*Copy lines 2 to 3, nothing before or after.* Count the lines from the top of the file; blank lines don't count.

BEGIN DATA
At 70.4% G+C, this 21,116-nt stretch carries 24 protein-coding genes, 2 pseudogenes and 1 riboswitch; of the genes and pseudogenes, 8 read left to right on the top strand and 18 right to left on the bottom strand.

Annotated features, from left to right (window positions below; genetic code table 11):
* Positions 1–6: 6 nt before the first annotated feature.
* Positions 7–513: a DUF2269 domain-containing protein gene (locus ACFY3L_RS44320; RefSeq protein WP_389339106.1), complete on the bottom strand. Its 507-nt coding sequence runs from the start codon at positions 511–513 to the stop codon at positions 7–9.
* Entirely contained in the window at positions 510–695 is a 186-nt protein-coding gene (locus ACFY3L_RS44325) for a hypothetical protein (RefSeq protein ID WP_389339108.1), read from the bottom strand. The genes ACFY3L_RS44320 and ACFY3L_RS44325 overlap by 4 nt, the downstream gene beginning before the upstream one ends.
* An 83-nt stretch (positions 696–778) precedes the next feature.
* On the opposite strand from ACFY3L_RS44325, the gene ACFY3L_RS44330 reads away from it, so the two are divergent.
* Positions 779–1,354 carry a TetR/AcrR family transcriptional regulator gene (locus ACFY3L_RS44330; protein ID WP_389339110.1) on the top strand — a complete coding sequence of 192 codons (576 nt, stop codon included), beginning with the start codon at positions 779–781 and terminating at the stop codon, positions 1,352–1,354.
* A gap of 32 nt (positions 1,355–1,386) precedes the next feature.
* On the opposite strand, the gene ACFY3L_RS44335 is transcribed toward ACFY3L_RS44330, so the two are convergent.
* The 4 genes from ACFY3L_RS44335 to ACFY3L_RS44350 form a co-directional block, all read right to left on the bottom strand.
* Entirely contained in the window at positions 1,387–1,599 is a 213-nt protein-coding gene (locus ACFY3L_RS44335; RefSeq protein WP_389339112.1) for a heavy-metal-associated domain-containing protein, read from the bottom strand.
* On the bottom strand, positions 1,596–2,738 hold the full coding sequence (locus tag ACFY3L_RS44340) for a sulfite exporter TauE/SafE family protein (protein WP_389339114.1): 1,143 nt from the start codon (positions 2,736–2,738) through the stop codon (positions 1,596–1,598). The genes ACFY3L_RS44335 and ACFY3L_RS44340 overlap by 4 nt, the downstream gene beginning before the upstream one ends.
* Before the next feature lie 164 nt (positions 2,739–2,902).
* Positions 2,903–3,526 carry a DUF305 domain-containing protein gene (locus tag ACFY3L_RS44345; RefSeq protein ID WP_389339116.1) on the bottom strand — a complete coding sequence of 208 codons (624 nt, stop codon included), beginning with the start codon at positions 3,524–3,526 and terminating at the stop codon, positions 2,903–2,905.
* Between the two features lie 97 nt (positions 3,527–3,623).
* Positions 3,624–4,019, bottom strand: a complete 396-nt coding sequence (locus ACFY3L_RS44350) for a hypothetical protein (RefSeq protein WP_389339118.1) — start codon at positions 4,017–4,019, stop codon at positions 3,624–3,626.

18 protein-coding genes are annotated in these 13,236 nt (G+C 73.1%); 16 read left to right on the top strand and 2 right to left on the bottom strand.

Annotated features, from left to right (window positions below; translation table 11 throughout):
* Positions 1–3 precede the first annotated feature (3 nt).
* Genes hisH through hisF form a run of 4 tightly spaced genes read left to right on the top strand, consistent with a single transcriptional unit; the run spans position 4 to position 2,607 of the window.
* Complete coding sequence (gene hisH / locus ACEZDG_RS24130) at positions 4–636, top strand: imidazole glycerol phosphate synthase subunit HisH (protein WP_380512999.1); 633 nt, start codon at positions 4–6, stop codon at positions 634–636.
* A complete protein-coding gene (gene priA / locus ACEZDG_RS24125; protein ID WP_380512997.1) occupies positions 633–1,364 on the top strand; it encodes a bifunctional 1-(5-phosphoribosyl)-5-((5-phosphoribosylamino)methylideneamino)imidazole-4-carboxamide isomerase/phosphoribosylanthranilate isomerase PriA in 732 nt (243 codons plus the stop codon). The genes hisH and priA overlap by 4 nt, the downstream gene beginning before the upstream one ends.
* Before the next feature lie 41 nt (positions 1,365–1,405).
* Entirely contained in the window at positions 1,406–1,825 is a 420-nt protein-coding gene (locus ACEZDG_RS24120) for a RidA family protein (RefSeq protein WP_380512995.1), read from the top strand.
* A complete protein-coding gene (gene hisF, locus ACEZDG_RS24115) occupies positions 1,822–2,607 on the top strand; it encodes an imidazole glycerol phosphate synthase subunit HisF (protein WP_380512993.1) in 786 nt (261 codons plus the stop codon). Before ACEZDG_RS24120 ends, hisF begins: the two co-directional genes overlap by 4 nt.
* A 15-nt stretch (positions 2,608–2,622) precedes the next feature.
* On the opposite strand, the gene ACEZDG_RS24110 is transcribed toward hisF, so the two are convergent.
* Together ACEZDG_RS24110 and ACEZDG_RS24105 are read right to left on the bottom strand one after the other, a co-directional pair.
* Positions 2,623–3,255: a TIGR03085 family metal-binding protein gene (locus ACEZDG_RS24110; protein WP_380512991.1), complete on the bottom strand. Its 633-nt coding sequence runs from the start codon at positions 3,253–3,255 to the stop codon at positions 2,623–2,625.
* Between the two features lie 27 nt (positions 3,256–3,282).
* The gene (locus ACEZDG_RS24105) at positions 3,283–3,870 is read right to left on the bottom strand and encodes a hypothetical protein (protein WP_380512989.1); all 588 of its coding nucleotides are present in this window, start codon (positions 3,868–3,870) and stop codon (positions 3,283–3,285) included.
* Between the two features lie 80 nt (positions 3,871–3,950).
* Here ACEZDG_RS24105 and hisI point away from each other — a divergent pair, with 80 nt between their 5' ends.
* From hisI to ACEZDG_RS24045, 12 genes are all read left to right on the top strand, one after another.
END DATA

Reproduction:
Annotated features, from left to right (window positions below; genetic code table 11):
* Positions 1–6: 6 nt before the first annotated feature.